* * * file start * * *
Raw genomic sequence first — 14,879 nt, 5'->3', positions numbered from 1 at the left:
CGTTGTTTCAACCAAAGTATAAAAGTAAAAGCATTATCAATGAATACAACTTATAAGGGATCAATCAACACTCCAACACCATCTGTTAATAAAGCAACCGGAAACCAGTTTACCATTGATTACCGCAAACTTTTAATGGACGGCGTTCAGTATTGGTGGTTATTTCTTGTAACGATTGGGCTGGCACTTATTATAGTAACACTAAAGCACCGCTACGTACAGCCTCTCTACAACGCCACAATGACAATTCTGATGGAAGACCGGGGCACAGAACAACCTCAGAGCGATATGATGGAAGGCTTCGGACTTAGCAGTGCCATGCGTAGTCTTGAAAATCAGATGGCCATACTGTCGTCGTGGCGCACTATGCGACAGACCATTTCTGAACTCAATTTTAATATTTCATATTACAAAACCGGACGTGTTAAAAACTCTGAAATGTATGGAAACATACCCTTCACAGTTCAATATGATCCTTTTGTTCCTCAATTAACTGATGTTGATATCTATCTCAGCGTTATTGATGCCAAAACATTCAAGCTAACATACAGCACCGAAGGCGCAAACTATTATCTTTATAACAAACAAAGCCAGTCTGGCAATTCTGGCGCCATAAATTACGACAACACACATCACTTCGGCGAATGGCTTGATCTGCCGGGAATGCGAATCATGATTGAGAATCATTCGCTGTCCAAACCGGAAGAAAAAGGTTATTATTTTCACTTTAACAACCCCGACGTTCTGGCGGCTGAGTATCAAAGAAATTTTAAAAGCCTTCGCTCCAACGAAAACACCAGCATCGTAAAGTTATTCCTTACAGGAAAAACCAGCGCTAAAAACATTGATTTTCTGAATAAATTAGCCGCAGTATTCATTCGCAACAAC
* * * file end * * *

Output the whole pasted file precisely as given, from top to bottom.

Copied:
Raw genomic sequence first — 14,879 nt, 5'->3', positions numbered from 1 at the left:
CGTTGTTTCAACCAAAGTATAAAAGTAAAAGCATTATCAATGAATACAACTTATAAGGGATCAATCAACACTCCAACACCATCTGTTAATAAAGCAACCGGAAACCAGTTTACCATTGATTACCGCAAACTTTTAATGGACGGCGTTCAGTATTGGTGGTTATTTCTTGTAACGATTGGGCTGGCACTTATTATAGTAACACTAAAGCACCGCTACGTACAGCCTCTCTACAACGCCACAATGACAATTCTGATGGAAGACCGGGGCACAGAACAACCTCAGAGCGATATGATGGAAGGCTTCGGACTTAGCAGTGCCATGCGTAGTCTTGAAAATCAGATGGCCATACTGTCGTCGTGGCGCACTATGCGACAGACCATTTCTGAACTCAATTTTAATATTTCATATTACAAAACCGGACGTGTTAAAAACTCTGAAATGTATGGAAACATACCCTTCACAGTTCAATATGATCCTTTTGTTCCTCAATTAACTGATGTTGATATCTATCTCAGCGTTATTGATGCCAAAACATTCAAGCTAACATACAGCACCGAAGGCGCAAACTATTATCTTTATAACAAACAAAGCCAGTCTGGCAATTCTGGCGCCATAAATTACGACAACACACATCACTTCGGCGAATGGCTTGATCTGCCGGGAATGCGAATCATGATTGAGAATCATTCGCTGTCCAAACCGGAAGAAAAAGGTTATTATTTTCACTTTAACAACCCCGACGTTCTGGCGGCTGAGTATCAAAGAAATTTTAAAAGCCTTCGCTCCAACGAAAACACCAGCATCGTAAAGTTATTCCTTACAGGAAAAACCAGCGCTAAAAACATTGATTTTCTGAATAAATTAGCCGCAGTATTCATTCGCAACAAC